When I arrive at the Lexington, I find the four band members of Laurel Canyons being given instruction. Stand there, arms folded, yes smiling, look mean and moody. It's paparazzi time. The magazine snappers are on site.

The band are from Sheffield which was home about four hours ago. They’ve made the M1 journey from Yorkshire to London as they are supporting the High Hazels for one night only at the Lexington in London. Just in case you're wondering, once the gig has finished around 11 p.m. they will pack up and drive back home.

This is the reality of a band on the road making its tentative steps on the gig circuit.

They’ve just finished a short UK tour with their Northern compatriots the Crookes, which is a Christmas present come early. From Oxford, to Norwich, onto Manchester near to home in Leeds, they’ve had exposure across the country. Social media is chattering, and it says it likes Laurel Canyons. “Yeah, we're really pleased people seem to like us,” says lead singer Jake Cope. These guys don’t do excited. “We took our time putting the EP together ('Now We're Re-Building'). We like the tracks, and it’s great to get good feedback from so many people.”

“How would you describe you sound, as I’ve seen varying descriptions?” I ask in general. Paul Burdett (guitar) and France Lahmar (bass) pick up the question. “Because the EP has diverse tracks, from instrumental to ballads, we are hard to pin down at the moment.” Everyone nods as an agreed consensus. “We are quite happy for others to supply titles. As long as people who come along like our songs, we are good with that.” More nodding.

Be it blogs, social media, music press, those who have seen the band on tour and decided to offer an opinion, only positive comments have been communicated.

I ask what’s next for the new year. Gigs? An album? “Maybe, yes, to all of this options,” says drummer Arv Teeroovengadum. "We want to close off the gigs this year, sit down and decide what’s next. Plan it!” Bloody hell! Sensible as well.

They have an old style polaroid camera close at hand. They tell me at each gig they shoot polaroid photos, then attach them to each EP cover. Making it a one off souvenir for purchases of the EP which have required a re-pressing to match demand. Some are selfie shots, some of the venue or gig. It’s a nice idea, and works well especially when personally signed with a “from and to” scribble by the band.

They tell me the set tonight will consist of tracks from the EP, and a final song I may find interesting. Plot setting, as well...

They open with the aptly named first track from the EP , which is titled 'Introduction'. It’s an instrumental, rich with a middle rock section, duelling guitars and pounding percussion, and is gentle in parts, a rock anthem in others.

Is indie rock the genre for 'Cry Hard, Cry Fast'? Booming cymbals and a driving drum opening come through the Lexington floorboards, the band and audience sharing both the vibration and the intensity. Jake Cope’s vocals, explaining that he he learned to cry hard, cry fast, are quickly swallowed up by guitars riffs which are long and loud. Good stuff.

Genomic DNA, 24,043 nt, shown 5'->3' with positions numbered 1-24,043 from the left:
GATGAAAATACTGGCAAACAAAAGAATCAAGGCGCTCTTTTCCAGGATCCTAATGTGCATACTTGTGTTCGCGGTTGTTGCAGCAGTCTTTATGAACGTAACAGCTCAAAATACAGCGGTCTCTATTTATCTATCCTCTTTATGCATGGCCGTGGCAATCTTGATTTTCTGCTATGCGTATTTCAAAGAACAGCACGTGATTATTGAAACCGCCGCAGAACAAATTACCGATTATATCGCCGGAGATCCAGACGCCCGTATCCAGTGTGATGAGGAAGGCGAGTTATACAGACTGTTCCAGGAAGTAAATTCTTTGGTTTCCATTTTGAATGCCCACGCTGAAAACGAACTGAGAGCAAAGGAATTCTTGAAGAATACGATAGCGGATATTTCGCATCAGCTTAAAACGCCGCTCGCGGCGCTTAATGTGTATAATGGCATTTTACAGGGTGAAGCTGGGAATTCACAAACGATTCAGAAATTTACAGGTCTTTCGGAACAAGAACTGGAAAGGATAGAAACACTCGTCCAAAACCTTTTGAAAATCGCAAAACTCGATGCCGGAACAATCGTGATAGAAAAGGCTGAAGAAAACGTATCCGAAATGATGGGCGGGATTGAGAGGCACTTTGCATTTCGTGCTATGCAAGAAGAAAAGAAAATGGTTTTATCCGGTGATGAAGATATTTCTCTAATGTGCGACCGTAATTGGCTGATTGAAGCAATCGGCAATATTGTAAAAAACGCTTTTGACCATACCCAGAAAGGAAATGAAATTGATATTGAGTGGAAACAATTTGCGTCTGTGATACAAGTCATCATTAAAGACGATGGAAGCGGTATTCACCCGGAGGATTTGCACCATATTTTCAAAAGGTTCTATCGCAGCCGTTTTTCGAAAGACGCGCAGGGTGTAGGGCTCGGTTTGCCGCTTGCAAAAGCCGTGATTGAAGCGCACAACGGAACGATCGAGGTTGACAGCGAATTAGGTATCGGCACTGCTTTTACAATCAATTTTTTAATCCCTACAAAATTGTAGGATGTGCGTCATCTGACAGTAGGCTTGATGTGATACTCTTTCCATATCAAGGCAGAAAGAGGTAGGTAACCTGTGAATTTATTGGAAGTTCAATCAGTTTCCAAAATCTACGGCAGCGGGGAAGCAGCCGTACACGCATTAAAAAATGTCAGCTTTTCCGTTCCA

As I get my head and body ready for another Radiohead type onslaught, Cope begins with a simple one, two chord change. He then kicks into a wonderfully pitched falsetto, and stays there.

This is 'Owe Nothing', a new single taken from the EP. Here we have a very angry song about trust and rejection told, played and executed with restraint - “I told you all my weaknesses/I’m sure it made you feel strong.” Burdett and Lahmer on rhythm and bass guitars keep the tempo just right, anger cap screwed down tightly but it resonates with rage - "I owe you nothing/Don’t be fooled into thinking this about love."

They are thirty seconds into the next song, 'Love in the Wine'. I take a snapshot of the audience, bar staff, security guys. No one is moving, no one is speaking. The only secondary noise is a slight hum from the London traffic.

Cope has gone acapella and muted everyone within earshot. He told me earlier during our interview he sometimes struggles with delivering this song as it personal, very personal.

His parents had split. His Dad had a new wife. His Mum was struggling with the break-up, and started drinking heavily. What did he do? He got up and left.

Light drum stick percussion adds to, not hinders a song of raw intensity and personal exposure.

It’s one of those moments when applause seems akin to an intrusion into someone's grief. The lyrics, composition, vocal delivery, arrangement, all make this an outstanding track.

I’ve given up trying to second guess what Laurel Canyons will come up with next, Which is soon confirmed as a good idea. They step off the stage, leave their instruments to begin 'Led Me Astray' which isn’t on the EP and has four piece harmonies, is acapella with choral overtones. If the Westminster choir would have walked in, it wouldn’t have surprised me.

These guys are different. Put them in a musical genre at your peril. 'Owe Nothing' and 'Love in the Wine' are outstanding tracks which show the potential of Laurel Canyons.

Next year, I’m sure we will hear a great deal more from this musically diverse Sheffield quartet.


Photos by Alexia Arrizabalaga
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